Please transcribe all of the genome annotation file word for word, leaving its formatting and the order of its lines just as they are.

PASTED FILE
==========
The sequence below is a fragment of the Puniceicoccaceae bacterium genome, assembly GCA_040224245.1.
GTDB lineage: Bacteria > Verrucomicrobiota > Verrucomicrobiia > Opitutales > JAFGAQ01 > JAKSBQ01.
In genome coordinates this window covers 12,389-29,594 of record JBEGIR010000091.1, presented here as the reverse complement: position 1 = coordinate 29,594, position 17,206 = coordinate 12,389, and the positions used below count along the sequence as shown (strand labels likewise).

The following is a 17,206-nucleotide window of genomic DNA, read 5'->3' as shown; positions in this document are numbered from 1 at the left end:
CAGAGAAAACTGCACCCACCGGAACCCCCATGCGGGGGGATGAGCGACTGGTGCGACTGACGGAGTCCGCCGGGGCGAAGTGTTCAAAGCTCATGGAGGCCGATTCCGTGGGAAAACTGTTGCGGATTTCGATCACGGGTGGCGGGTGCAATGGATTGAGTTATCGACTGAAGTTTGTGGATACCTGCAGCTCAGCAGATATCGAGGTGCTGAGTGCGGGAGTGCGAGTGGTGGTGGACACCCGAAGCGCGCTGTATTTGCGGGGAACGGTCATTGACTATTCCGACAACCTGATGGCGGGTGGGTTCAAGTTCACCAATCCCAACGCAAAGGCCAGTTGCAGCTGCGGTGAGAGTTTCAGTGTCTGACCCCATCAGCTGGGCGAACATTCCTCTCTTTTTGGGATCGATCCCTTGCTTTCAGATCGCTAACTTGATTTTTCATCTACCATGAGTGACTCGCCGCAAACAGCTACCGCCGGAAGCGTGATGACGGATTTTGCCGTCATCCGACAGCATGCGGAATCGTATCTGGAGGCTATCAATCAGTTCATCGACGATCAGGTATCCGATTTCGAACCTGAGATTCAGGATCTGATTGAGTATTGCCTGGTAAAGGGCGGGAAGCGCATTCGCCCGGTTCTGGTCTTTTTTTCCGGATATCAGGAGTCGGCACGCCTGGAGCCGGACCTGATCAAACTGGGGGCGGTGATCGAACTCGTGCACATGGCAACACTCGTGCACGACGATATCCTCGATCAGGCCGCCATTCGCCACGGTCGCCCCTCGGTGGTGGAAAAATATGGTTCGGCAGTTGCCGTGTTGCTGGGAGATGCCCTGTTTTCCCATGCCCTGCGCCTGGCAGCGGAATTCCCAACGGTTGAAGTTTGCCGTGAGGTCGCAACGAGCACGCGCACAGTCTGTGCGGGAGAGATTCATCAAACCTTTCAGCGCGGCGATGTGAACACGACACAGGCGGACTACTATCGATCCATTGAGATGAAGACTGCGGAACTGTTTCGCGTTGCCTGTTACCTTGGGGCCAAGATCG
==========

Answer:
The sequence below is a fragment of the Puniceicoccaceae bacterium genome, assembly GCA_040224245.1.
GTDB lineage: Bacteria > Verrucomicrobiota > Verrucomicrobiia > Opitutales > JAFGAQ01 > JAKSBQ01.
In genome coordinates this window covers 12,389-29,594 of record JBEGIR010000091.1, presented here as the reverse complement: position 1 = coordinate 29,594, position 17,206 = coordinate 12,389, and the positions used below count along the sequence as shown (strand labels likewise).

The following is a 17,206-nucleotide window of genomic DNA, read 5'->3' as shown; positions in this document are numbered from 1 at the left end:
CAGAGAAAACTGCACCCACCGGAACCCCCATGCGGGGGGATGAGCGACTGGTGCGACTGACGGAGTCCGCCGGGGCGAAGTGTTCAAAGCTCATGGAGGCCGATTCCGTGGGAAAACTGTTGCGGATTTCGATCACGGGTGGCGGGTGCAATGGATTGAGTTATCGACTGAAGTTTGTGGATACCTGCAGCTCAGCAGATATCGAGGTGCTGAGTGCGGGAGTGCGAGTGGTGGTGGACACCCGAAGCGCGCTGTATTTGCGGGGAACGGTCATTGACTATTCCGACAACCTGATGGCGGGTGGGTTCAAGTTCACCAATCCCAACGCAAAGGCCAGTTGCAGCTGCGGTGAGAGTTTCAGTGTCTGACCCCATCAGCTGGGCGAACATTCCTCTCTTTTTGGGATCGATCCCTTGCTTTCAGATCGCTAACTTGATTTTTCATCTACCATGAGTGACTCGCCGCAAACAGCTACCGCCGGAAGCGTGATGACGGATTTTGCCGTCATCCGACAGCATGCGGAATCGTATCTGGAGGCTATCAATCAGTTCATCGACGATCAGGTATCCGATTTCGAACCTGAGATTCAGGATCTGATTGAGTATTGCCTGGTAAAGGGCGGGAAGCGCATTCGCCCGGTTCTGGTCTTTTTTTCCGGATATCAGGAGTCGGCACGCCTGGAGCCGGACCTGATCAAACTGGGGGCGGTGATCGAACTCGTGCACATGGCAACACTCGTGCACGACGATATCCTCGATCAGGCCGCCATTCGCCACGGTCGCCCCTCGGTGGTGGAAAAATATGGTTCGGCAGTTGCCGTGTTGCTGGGAGATGCCCTGTTTTCCCATGCCCTGCGCCTGGCAGCGGAATTCCCAACGGTTGAAGTTTGCCGTGAGGTCGCAACGAGCACGCGCACAGTCTGTGCGGGAGAGATTCATCAAACCTTTCAGCGCGGCGATGTGAACACGACACAGGCGGACTACTATCGATCCATTGAGATGAAGACTGCGGAACTGTTTCGCGTTGCCTGTTACCTTGGGGCCAAGATCG